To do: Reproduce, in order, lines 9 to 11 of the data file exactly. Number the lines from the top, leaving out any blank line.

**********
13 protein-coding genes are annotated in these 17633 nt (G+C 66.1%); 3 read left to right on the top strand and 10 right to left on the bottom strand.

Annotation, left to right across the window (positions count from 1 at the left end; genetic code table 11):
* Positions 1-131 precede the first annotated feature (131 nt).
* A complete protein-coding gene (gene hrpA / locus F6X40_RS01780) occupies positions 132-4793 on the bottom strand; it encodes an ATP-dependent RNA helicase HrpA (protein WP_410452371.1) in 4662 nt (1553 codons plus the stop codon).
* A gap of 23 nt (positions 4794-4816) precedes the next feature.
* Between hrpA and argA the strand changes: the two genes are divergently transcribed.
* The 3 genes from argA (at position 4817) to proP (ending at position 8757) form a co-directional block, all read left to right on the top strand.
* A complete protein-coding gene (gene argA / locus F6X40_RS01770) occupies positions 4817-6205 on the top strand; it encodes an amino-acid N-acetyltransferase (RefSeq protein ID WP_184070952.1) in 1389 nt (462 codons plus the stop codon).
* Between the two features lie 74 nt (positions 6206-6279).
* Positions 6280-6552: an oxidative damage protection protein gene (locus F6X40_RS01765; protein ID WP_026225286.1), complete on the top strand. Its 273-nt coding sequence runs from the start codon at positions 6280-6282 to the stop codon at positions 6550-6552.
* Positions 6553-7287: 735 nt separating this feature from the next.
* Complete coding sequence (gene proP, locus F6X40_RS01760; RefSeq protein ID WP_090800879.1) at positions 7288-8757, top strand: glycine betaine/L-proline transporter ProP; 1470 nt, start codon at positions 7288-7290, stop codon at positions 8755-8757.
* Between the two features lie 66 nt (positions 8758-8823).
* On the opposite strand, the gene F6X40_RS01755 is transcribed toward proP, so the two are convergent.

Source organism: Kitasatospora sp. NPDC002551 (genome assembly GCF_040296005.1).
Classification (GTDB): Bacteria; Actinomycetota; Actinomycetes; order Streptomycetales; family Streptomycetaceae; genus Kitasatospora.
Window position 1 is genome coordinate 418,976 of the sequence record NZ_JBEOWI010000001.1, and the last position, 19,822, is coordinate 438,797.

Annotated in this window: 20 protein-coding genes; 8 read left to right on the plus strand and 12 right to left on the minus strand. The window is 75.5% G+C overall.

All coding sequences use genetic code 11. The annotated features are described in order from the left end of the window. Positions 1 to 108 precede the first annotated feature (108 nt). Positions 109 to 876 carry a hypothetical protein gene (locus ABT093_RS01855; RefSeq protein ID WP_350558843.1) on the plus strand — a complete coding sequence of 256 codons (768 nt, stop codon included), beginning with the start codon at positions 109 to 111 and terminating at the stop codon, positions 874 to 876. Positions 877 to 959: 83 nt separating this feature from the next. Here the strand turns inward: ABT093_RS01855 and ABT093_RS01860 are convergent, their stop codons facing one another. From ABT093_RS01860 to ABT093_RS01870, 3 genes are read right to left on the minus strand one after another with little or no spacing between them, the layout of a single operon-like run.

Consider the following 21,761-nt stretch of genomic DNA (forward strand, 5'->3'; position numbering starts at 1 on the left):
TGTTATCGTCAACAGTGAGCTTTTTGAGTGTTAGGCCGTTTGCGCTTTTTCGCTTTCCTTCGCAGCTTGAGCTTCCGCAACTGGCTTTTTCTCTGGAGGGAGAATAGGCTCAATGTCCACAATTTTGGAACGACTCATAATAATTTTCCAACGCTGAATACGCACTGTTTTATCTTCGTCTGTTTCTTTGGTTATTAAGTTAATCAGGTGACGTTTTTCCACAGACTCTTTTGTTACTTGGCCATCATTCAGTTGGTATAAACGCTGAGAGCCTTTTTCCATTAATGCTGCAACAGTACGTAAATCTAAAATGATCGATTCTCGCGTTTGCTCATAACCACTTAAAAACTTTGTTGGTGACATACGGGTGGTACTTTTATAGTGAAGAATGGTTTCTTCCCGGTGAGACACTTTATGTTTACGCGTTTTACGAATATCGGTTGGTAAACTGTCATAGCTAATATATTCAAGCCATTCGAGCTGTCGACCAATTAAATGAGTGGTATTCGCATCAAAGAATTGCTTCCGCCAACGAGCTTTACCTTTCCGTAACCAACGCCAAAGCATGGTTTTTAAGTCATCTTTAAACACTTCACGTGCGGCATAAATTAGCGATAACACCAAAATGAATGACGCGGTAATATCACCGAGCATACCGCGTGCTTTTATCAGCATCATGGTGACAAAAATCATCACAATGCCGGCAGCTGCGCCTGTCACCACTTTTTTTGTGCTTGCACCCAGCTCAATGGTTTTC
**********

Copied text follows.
* Between the two features lie 74 nt (positions 6206-6279).
* Positions 6280-6552: an oxidative damage protection protein gene (locus F6X40_RS01765; protein ID WP_026225286.1), complete on the top strand. Its 273-nt coding sequence runs from the start codon at positions 6280-6282 to the stop codon at positions 6550-6552.
* Positions 6553-7287: 735 nt separating this feature from the next.